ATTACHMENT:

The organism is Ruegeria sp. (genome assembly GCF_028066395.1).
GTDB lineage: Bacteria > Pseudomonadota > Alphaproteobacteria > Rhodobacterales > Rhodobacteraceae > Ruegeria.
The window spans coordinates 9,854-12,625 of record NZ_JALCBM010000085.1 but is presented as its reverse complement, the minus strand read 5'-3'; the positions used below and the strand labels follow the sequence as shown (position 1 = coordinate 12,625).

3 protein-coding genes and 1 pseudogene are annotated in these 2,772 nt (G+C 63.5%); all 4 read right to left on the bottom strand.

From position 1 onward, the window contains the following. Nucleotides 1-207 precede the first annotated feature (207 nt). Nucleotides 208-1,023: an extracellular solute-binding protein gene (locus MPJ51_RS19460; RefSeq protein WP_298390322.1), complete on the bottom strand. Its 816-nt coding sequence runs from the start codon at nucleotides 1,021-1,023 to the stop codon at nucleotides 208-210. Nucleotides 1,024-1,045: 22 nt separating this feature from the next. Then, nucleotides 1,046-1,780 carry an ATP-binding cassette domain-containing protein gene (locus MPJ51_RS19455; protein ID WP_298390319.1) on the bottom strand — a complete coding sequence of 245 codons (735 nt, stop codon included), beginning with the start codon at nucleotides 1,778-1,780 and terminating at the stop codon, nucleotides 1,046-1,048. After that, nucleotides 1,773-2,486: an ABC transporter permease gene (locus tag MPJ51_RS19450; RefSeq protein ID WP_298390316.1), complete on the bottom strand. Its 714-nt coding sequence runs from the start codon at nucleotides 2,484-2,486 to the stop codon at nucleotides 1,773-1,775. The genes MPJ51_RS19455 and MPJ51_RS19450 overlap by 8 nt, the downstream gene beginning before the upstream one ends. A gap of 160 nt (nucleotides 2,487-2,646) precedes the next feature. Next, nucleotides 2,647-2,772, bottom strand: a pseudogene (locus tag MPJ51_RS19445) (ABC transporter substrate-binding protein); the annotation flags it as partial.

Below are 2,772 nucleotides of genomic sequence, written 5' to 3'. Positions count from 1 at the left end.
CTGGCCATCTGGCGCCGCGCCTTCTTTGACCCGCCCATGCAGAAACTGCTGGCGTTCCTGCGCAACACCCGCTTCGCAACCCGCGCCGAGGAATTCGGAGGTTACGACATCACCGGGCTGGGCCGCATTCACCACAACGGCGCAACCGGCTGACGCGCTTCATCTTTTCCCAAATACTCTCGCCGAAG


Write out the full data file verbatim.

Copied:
The organism is Ruegeria sp. (genome assembly GCF_028066395.1).
GTDB lineage: Bacteria > Pseudomonadota > Alphaproteobacteria > Rhodobacterales > Rhodobacteraceae > Ruegeria.
The window spans coordinates 9,854-12,625 of record NZ_JALCBM010000085.1 but is presented as its reverse complement, the minus strand read 5'-3'; the positions used below and the strand labels follow the sequence as shown (position 1 = coordinate 12,625).

3 protein-coding genes and 1 pseudogene are annotated in these 2,772 nt (G+C 63.5%); all 4 read right to left on the bottom strand.

From position 1 onward, the window contains the following. Nucleotides 1-207 precede the first annotated feature (207 nt). Nucleotides 208-1,023: an extracellular solute-binding protein gene (locus MPJ51_RS19460; RefSeq protein WP_298390322.1), complete on the bottom strand. Its 816-nt coding sequence runs from the start codon at nucleotides 1,021-1,023 to the stop codon at nucleotides 208-210. Nucleotides 1,024-1,045: 22 nt separating this feature from the next. Then, nucleotides 1,046-1,780 carry an ATP-binding cassette domain-containing protein gene (locus MPJ51_RS19455; protein ID WP_298390319.1) on the bottom strand — a complete coding sequence of 245 codons (735 nt, stop codon included), beginning with the start codon at nucleotides 1,778-1,780 and terminating at the stop codon, nucleotides 1,046-1,048. After that, nucleotides 1,773-2,486: an ABC transporter permease gene (locus tag MPJ51_RS19450; RefSeq protein ID WP_298390316.1), complete on the bottom strand. Its 714-nt coding sequence runs from the start codon at nucleotides 2,484-2,486 to the stop codon at nucleotides 1,773-1,775. The genes MPJ51_RS19455 and MPJ51_RS19450 overlap by 8 nt, the downstream gene beginning before the upstream one ends. A gap of 160 nt (nucleotides 2,487-2,646) precedes the next feature. Next, nucleotides 2,647-2,772, bottom strand: a pseudogene (locus tag MPJ51_RS19445) (ABC transporter substrate-binding protein); the annotation flags it as partial.

Below are 2,772 nucleotides of genomic sequence, written 5' to 3'. Positions count from 1 at the left end.
CTGGCCATCTGGCGCCGCGCCTTCTTTGACCCGCCCATGCAGAAACTGCTGGCGTTCCTGCGCAACACCCGCTTCGCAACCCGCGCCGAGGAATTCGGAGGTTACGACATCACCGGGCTGGGCCGCATTCACCACAACGGCGCAACCGGCTGACGCGCTTCATCTTTTCCCAAATACTCTCGCCGAAG